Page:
Stanislav Rivkin Briefly Interviews Adam Johnson


Front Porch: What’s the most outlandish thing you witnessed in North Korea?

Adam Johnson: It was often the small things. The trip is so controlled. They believe that you can’t see anything that would cast the regime in a negative light. But they’re also so insular that they don’t know that the rest of the world behaves differently than them. I remember that when I was just coming from the airport, there was, going the other way, north out of Pyongyang, a dump truck filled with people. And there was no back to the dump truck. And all these people were huddled toward the front, hoping to not be bounced out on these horrible roads. And I said to my minder, who I didn’t know yet—she turned out to be a very bright, very funny, wonderful woman—I said, where are all those people going? She said, they’re all volunteering to help with the harvest. But this lady [on the truck] was in a lab coat, and a guy was holding a briefcase, and I was like, they’re really volunteering? And she said, everyone must volunteer, in a very serious way, to correct my thinking.

I think because I was a writer, but they didn’t know that, I asked questions they had never been asked before, and it really rattled them. I remember asking, where are all the fire stations? Because we’d driven around Pyongyang for almost a week, and I hadn’t seen a fire station. What do you think she said?

FP: The great leader puts the fires out with his tears?

AJ: She said, we have not had a fire in 12 years. And I noticed there were no mailboxes anywhere, and I said, where are the mailboxes? And she said, we have the best and most efficient postal system in the world. And I said, yeah, but if I have a letter and I want to send it to someone in Hamhung, how do I do it? She said, our system works perfectly. I said, yeah, but where would you put the letter? She says, oh, it’s completely efficient. So she’d obviously never been asked that before and I remember we went to see the Great Statues of Kim Il-Sun and now, of course, Kim Jung-Il, and this is the most revered place, these huge bronze statues, in all of North Korea. I saw, in the square, there was a sewer drain for run-off water, and it had a manhole cover made of iron that had this mythical Korean horse, Chollima, flying over Pyongyang forged into it with Korean writing around it. And I never did learn Korean, so I said, what does this sewer lid say? And she gave me the most horrified look on Earth. It was like I had a meeting with the Pope and I’d asked what kind of underwear he was wearing. They just couldn’t figure me out in any way.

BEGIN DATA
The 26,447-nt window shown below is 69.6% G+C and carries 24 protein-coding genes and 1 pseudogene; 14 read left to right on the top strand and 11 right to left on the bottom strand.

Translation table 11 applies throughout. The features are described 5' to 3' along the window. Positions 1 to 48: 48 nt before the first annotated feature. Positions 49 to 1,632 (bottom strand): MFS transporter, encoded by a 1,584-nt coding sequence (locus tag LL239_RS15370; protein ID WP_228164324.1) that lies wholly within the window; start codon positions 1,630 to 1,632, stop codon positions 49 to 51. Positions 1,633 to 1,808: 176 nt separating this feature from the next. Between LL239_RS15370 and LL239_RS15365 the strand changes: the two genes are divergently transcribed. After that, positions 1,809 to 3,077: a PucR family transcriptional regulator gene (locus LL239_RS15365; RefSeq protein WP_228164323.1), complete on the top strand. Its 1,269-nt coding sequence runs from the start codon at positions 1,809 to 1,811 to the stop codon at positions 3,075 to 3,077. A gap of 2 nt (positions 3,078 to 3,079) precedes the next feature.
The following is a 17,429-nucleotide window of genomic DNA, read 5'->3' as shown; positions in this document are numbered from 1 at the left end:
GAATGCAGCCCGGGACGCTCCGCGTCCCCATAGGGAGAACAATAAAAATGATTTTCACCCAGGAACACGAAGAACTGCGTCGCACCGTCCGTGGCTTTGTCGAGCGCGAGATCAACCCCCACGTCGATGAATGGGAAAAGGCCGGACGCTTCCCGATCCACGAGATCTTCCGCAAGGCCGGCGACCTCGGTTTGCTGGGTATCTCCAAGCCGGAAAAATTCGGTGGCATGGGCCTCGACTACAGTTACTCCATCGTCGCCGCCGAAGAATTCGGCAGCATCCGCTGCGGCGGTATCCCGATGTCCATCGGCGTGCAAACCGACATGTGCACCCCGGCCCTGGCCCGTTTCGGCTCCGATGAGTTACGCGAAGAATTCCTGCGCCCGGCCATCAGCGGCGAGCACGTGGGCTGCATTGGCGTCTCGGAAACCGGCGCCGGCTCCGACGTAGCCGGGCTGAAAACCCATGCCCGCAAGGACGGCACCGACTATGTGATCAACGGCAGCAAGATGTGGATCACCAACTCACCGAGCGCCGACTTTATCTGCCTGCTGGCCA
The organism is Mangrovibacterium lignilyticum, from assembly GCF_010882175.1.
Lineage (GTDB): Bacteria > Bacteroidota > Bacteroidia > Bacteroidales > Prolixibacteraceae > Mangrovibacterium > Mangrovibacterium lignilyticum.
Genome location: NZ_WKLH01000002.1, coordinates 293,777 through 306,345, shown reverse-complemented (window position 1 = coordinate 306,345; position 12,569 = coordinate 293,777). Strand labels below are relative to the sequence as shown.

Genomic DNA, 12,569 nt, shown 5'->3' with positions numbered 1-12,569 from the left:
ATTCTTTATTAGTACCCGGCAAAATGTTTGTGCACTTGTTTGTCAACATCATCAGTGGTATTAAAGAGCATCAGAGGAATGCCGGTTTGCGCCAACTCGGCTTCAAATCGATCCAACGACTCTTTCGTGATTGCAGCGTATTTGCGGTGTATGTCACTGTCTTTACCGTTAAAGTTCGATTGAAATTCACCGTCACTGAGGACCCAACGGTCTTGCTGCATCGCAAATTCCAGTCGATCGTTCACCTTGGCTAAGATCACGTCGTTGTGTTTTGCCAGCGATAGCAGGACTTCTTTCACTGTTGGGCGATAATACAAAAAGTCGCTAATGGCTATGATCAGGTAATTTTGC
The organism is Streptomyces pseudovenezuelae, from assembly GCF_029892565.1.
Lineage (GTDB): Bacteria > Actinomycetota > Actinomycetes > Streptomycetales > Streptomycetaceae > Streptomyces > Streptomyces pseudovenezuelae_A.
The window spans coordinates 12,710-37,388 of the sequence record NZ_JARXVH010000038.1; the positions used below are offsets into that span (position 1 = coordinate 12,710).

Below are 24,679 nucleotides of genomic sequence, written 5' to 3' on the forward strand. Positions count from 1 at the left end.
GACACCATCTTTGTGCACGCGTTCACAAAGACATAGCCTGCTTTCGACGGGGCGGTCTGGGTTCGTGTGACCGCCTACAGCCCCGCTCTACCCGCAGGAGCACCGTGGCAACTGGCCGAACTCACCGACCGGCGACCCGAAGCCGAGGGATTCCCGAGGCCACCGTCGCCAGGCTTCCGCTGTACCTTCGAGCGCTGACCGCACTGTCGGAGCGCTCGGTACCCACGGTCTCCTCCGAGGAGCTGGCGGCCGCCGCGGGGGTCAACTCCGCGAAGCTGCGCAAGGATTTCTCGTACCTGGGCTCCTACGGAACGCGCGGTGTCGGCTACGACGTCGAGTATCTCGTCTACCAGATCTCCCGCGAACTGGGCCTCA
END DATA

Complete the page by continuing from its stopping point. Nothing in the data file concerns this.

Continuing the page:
So it was mostly small things. I did see a family stealing chestnuts from a public park. And they were a ways away, but harvesting that kind of food, I know, requires special authorization. And they were being very sneaky about it. It was clear to me that I was seeing, in the capital, people hungry enough to take great risks.

FP: Who’s the best Western representative for diplomacy with Pyongyang? Anyone who might do a better job than [Dennis] Rodman?

AJ: I would like to think that Bill Clinton was the perfect person to go over there and save two journalists. The guy is known to party a bit himself, but is a bright diplomatic guy. But he did go over there, and he was cautioned by everyone not to crack a smile. So even he couldn’t have a good time in Pyongyang. It makes me think, is there a Westerner? I’d share the question.

FP: Nirvana, the excellent story you just read [at the Witliff Collections at Texas State University] dealt with, among many things, the comfort one can find in music and the time-space the music brings you to, as well as the nostalgia accompanying it. What is on your playlist? What do you go to when you write or have a difficult time?

AJ: When I write, I do like to listen to music. But oddly enough, the lyrics really do distract the language part of my brain, so I will listen to music in another language. I do like the human voice and the human language but I’m not distracted by the meaning. So it was great when I wrote The Orphan Master’s Son; I downloaded a lot of North Korean music, which they have free to download on the DPRK main website, so I listened to North Korean operas constantly while doing it. But when I write, I’ll also listen to pop from Africa or Europe or things like that.

In my Nirvana list, Patti Smith’s cover of Smells like Teen Spirit is unassailable, and Sinead O’Connor’s All Apologies is pretty ethereal as well. But Kurt, he can’t be beat. You know, it’s just a sign that I’m getting old, Stan. If all music stopped after 1994, I’d be cool.